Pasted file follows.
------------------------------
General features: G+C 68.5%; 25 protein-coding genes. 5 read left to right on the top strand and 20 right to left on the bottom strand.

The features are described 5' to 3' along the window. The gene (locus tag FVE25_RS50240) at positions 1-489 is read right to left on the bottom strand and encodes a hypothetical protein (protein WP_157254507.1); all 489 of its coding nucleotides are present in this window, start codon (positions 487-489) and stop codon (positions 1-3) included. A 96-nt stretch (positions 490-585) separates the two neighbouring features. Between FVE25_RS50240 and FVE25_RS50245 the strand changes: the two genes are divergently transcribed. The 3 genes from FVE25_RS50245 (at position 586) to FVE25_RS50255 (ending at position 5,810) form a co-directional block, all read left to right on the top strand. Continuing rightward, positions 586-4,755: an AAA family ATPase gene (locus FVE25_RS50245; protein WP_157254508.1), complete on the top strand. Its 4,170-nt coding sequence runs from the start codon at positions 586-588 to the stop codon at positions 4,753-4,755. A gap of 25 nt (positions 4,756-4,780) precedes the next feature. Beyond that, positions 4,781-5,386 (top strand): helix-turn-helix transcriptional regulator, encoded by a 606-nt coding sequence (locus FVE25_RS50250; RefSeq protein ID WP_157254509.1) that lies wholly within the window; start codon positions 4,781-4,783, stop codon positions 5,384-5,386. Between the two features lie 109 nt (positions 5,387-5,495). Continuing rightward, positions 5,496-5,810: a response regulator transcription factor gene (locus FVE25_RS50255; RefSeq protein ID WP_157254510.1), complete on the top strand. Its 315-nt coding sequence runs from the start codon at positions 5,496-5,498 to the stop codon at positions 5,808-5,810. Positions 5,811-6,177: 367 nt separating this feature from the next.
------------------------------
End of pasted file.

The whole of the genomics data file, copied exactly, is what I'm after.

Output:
General features: G+C 68.5%; 25 protein-coding genes. 5 read left to right on the top strand and 20 right to left on the bottom strand.

The features are described 5' to 3' along the window. The gene (locus tag FVE25_RS50240) at positions 1-489 is read right to left on the bottom strand and encodes a hypothetical protein (protein WP_157254507.1); all 489 of its coding nucleotides are present in this window, start codon (positions 487-489) and stop codon (positions 1-3) included. A 96-nt stretch (positions 490-585) separates the two neighbouring features. Between FVE25_RS50240 and FVE25_RS50245 the strand changes: the two genes are divergently transcribed. The 3 genes from FVE25_RS50245 (at position 586) to FVE25_RS50255 (ending at position 5,810) form a co-directional block, all read left to right on the top strand. Continuing rightward, positions 586-4,755: an AAA family ATPase gene (locus FVE25_RS50245; protein WP_157254508.1), complete on the top strand. Its 4,170-nt coding sequence runs from the start codon at positions 586-588 to the stop codon at positions 4,753-4,755. A gap of 25 nt (positions 4,756-4,780) precedes the next feature. Beyond that, positions 4,781-5,386 (top strand): helix-turn-helix transcriptional regulator, encoded by a 606-nt coding sequence (locus FVE25_RS50250; RefSeq protein ID WP_157254509.1) that lies wholly within the window; start codon positions 4,781-4,783, stop codon positions 5,384-5,386. Between the two features lie 109 nt (positions 5,387-5,495). Continuing rightward, positions 5,496-5,810: a response regulator transcription factor gene (locus FVE25_RS50255; RefSeq protein ID WP_157254510.1), complete on the top strand. Its 315-nt coding sequence runs from the start codon at positions 5,496-5,498 to the stop codon at positions 5,808-5,810. Positions 5,811-6,177: 367 nt separating this feature from the next.